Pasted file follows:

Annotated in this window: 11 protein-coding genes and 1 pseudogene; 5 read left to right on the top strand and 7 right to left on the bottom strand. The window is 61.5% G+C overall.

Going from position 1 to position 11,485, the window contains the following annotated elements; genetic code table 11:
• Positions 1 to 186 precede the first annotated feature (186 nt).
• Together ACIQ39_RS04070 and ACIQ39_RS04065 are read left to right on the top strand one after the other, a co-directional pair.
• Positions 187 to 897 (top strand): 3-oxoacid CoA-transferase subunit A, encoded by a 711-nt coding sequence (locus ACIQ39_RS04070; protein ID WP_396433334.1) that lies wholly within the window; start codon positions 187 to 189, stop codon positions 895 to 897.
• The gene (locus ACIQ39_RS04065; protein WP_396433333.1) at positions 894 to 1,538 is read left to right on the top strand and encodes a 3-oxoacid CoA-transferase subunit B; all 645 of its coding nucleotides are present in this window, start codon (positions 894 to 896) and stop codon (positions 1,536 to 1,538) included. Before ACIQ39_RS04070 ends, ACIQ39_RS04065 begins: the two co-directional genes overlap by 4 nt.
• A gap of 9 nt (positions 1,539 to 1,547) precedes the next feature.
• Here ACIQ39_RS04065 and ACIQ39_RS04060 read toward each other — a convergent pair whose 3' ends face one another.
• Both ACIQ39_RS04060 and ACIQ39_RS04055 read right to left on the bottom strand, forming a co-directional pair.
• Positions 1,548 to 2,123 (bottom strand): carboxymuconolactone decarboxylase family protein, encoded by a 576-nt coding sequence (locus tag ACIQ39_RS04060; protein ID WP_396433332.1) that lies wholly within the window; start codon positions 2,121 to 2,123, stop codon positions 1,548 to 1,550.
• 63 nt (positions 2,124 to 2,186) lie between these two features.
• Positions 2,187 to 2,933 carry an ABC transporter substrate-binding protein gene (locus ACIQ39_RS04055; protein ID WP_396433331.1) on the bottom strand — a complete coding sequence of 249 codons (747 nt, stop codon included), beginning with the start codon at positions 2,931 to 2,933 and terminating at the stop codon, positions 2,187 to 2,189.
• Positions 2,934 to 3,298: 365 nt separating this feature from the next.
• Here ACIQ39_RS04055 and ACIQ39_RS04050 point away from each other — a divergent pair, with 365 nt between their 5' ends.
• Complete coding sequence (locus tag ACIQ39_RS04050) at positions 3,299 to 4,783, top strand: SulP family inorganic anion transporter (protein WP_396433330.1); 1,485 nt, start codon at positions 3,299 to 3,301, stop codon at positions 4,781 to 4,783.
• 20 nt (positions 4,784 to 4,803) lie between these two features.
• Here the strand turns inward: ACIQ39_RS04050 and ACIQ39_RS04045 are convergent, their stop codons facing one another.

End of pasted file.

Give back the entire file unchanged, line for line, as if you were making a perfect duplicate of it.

Annotated in this window: 11 protein-coding genes and 1 pseudogene; 5 read left to right on the top strand and 7 right to left on the bottom strand. The window is 61.5% G+C overall.

Going from position 1 to position 11,485, the window contains the following annotated elements; genetic code table 11:
• Positions 1 to 186 precede the first annotated feature (186 nt).
• Together ACIQ39_RS04070 and ACIQ39_RS04065 are read left to right on the top strand one after the other, a co-directional pair.
• Positions 187 to 897 (top strand): 3-oxoacid CoA-transferase subunit A, encoded by a 711-nt coding sequence (locus ACIQ39_RS04070; protein ID WP_396433334.1) that lies wholly within the window; start codon positions 187 to 189, stop codon positions 895 to 897.
• The gene (locus ACIQ39_RS04065; protein WP_396433333.1) at positions 894 to 1,538 is read left to right on the top strand and encodes a 3-oxoacid CoA-transferase subunit B; all 645 of its coding nucleotides are present in this window, start codon (positions 894 to 896) and stop codon (positions 1,536 to 1,538) included. Before ACIQ39_RS04070 ends, ACIQ39_RS04065 begins: the two co-directional genes overlap by 4 nt.
• A gap of 9 nt (positions 1,539 to 1,547) precedes the next feature.
• Here ACIQ39_RS04065 and ACIQ39_RS04060 read toward each other — a convergent pair whose 3' ends face one another.
• Both ACIQ39_RS04060 and ACIQ39_RS04055 read right to left on the bottom strand, forming a co-directional pair.
• Positions 1,548 to 2,123 (bottom strand): carboxymuconolactone decarboxylase family protein, encoded by a 576-nt coding sequence (locus tag ACIQ39_RS04060; protein ID WP_396433332.1) that lies wholly within the window; start codon positions 2,121 to 2,123, stop codon positions 1,548 to 1,550.
• 63 nt (positions 2,124 to 2,186) lie between these two features.
• Positions 2,187 to 2,933 carry an ABC transporter substrate-binding protein gene (locus ACIQ39_RS04055; protein ID WP_396433331.1) on the bottom strand — a complete coding sequence of 249 codons (747 nt, stop codon included), beginning with the start codon at positions 2,931 to 2,933 and terminating at the stop codon, positions 2,187 to 2,189.
• Positions 2,934 to 3,298: 365 nt separating this feature from the next.
• Here ACIQ39_RS04055 and ACIQ39_RS04050 point away from each other — a divergent pair, with 365 nt between their 5' ends.
• Complete coding sequence (locus tag ACIQ39_RS04050) at positions 3,299 to 4,783, top strand: SulP family inorganic anion transporter (protein WP_396433330.1); 1,485 nt, start codon at positions 3,299 to 3,301, stop codon at positions 4,781 to 4,783.
• 20 nt (positions 4,784 to 4,803) lie between these two features.
• Here the strand turns inward: ACIQ39_RS04050 and ACIQ39_RS04045 are convergent, their stop codons facing one another.